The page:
not yet titled
35 × 95 × 60 cm
Inv. No. 0257
Weber sees his art as a stress-test of thingness. He tests effects, investigates stresses and strains. As long as concrete is malleable and is poured into molds, it obeys the form will of its shaper. If it is treated roughly, form and force begin to founder. The grey board is lying on the ground. It is one finger thick and would be nearly impossible to lift with manpower. On one side, the bulk of the surface has been bent backwards. While drying, the end was pressed like a piece of cardboard against the direction of its shape. A bulge has formed on the edge that is collapsing under its own weight. The curvature causes the substance to crack. The originally viscid material is crumbling. On the surface, the shape and the cast become formless and infirm. Some of Christoph Weberʼs work seems to be flash-frozen. Others are bent, almost subtle, despite their grey, sandy-viscous origin. Concrete, says Christoph Weber, is the material of violence. Actually there is a tightly limited semantics about this material. Concrete represents the solidity of walls and defenses, bulwarks and bunkers. Concrete is the material of superstructures and subsurface construction, of bridges and blocks, of barrels and tunnels, of power-plants and armies. In combination with steel reinforcements it is the most durable construction material, however it seems hostile, anonymous and dull because of its drab color and lifeless rigor. Is it the roughness in precarious balance that makes these things so cold, uncanny and unbending? Its power is one of resilience, roughness and constancy. Weberʼs objects, that lean and behave like insecure bodies, explore the limits of gravity. The old questions about erecting and burdening of sculptural forms are indicated here, but also the new questions, which correspond more with Weberʼs way of thinking, about the relationship to the body, to entity and substance – the question, whether existence could also conceal itself in thingness, and last but not least, if concrete material is in and of itself political.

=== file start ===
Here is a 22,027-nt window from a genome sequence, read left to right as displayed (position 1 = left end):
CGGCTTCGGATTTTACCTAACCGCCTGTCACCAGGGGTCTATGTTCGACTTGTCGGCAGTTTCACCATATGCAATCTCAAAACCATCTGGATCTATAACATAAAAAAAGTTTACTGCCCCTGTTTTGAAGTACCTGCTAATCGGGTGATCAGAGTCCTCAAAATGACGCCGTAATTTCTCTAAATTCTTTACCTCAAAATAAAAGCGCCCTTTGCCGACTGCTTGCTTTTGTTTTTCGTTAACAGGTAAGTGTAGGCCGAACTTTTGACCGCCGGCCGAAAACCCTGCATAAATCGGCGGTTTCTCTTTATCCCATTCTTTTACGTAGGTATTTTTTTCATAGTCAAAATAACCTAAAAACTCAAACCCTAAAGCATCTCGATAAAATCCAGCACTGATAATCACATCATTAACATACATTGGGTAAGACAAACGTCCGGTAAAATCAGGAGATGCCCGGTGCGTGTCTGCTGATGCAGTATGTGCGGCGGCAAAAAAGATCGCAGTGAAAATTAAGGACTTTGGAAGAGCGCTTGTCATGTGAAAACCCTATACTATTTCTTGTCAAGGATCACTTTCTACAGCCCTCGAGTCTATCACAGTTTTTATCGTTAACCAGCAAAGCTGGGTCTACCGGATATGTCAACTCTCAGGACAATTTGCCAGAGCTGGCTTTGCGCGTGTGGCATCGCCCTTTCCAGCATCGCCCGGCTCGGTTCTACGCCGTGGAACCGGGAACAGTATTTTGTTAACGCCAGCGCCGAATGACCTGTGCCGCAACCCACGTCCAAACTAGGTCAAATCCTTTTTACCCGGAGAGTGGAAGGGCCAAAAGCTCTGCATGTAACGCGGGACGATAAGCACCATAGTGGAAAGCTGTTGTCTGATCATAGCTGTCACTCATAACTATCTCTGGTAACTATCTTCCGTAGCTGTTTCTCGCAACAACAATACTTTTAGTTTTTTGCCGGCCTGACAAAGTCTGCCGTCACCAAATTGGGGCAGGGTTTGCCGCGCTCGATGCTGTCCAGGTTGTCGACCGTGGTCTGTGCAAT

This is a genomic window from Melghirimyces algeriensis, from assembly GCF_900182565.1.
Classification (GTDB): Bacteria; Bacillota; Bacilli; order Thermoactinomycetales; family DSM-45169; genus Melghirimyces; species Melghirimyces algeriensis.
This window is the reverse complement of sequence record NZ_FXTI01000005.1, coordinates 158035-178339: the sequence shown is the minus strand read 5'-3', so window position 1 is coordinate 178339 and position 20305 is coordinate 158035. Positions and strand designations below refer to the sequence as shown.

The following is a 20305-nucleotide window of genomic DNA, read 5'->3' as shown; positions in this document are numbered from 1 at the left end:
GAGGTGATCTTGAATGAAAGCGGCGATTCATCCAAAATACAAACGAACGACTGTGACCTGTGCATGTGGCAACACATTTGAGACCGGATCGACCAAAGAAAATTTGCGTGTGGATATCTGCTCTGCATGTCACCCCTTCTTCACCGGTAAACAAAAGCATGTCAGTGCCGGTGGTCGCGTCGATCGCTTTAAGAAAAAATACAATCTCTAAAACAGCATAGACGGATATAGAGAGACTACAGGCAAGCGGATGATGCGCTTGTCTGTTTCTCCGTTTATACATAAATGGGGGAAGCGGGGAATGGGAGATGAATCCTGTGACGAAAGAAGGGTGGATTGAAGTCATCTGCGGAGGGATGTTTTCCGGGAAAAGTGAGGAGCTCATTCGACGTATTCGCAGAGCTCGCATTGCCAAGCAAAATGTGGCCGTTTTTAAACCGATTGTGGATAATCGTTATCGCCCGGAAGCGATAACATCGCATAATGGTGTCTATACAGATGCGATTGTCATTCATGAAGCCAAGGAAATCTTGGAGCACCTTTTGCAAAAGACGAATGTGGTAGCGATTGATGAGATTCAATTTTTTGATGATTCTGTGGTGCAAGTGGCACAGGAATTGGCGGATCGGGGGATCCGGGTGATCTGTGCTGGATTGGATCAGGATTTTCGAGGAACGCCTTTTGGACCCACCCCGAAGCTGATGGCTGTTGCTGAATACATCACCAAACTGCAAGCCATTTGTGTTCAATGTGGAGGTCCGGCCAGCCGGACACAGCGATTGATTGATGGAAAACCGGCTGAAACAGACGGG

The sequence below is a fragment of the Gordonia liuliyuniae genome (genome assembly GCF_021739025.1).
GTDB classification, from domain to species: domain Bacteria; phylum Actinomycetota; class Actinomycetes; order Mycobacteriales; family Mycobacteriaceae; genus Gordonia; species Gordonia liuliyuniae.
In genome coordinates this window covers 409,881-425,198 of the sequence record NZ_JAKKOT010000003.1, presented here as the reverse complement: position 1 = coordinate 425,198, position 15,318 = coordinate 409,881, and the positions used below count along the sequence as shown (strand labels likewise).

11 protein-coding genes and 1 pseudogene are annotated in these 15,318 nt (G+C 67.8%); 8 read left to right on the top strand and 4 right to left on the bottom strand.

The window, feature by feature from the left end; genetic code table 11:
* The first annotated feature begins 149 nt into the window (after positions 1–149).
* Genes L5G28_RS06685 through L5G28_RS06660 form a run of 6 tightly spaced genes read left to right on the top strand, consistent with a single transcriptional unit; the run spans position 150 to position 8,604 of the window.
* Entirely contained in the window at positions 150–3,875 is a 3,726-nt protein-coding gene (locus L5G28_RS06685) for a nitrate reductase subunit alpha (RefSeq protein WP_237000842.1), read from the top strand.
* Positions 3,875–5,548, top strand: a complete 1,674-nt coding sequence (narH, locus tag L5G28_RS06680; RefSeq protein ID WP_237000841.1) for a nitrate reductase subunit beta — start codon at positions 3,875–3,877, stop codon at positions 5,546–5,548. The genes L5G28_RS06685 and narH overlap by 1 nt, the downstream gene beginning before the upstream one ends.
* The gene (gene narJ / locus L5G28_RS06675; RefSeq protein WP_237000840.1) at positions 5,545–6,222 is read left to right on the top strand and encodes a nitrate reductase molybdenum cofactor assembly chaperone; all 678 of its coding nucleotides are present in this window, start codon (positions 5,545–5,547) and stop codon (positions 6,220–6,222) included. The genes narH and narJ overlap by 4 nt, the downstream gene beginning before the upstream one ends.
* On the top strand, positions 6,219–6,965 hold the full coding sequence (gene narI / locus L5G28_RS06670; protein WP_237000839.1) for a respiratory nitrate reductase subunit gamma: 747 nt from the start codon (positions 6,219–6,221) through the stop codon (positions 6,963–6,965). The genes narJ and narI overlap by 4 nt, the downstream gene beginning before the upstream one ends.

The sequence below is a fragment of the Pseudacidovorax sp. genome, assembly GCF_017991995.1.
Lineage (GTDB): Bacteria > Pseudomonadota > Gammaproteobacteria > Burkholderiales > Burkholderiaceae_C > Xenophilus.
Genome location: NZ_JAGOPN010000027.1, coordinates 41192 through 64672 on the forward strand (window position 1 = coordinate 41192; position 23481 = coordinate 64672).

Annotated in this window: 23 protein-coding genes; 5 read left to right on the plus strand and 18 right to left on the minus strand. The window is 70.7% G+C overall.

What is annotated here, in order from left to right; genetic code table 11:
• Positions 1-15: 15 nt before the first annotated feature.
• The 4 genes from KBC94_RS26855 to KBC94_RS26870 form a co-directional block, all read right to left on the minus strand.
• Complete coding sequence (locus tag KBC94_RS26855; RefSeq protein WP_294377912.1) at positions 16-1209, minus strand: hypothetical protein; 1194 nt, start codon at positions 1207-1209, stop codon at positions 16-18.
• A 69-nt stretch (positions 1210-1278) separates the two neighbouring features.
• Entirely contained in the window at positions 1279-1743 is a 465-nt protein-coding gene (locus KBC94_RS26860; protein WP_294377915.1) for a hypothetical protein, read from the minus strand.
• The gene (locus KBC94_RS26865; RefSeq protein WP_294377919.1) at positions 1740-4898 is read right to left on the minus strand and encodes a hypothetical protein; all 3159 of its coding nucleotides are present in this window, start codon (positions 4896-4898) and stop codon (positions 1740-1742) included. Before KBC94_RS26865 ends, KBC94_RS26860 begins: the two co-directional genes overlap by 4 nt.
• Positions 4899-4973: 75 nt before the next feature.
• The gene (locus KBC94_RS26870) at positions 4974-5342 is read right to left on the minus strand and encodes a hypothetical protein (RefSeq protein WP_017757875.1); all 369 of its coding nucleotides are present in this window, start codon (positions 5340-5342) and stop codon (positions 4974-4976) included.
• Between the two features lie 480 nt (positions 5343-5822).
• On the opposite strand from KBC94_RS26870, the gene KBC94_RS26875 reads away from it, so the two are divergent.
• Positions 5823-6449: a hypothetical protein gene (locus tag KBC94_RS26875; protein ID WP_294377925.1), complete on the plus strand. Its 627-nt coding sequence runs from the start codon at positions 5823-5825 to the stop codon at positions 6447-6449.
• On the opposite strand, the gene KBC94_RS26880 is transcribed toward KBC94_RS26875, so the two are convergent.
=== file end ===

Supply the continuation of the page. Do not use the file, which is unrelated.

Thomas D. Trummer, 2015 (translation: Virginia Dellenbaugh)Continue reading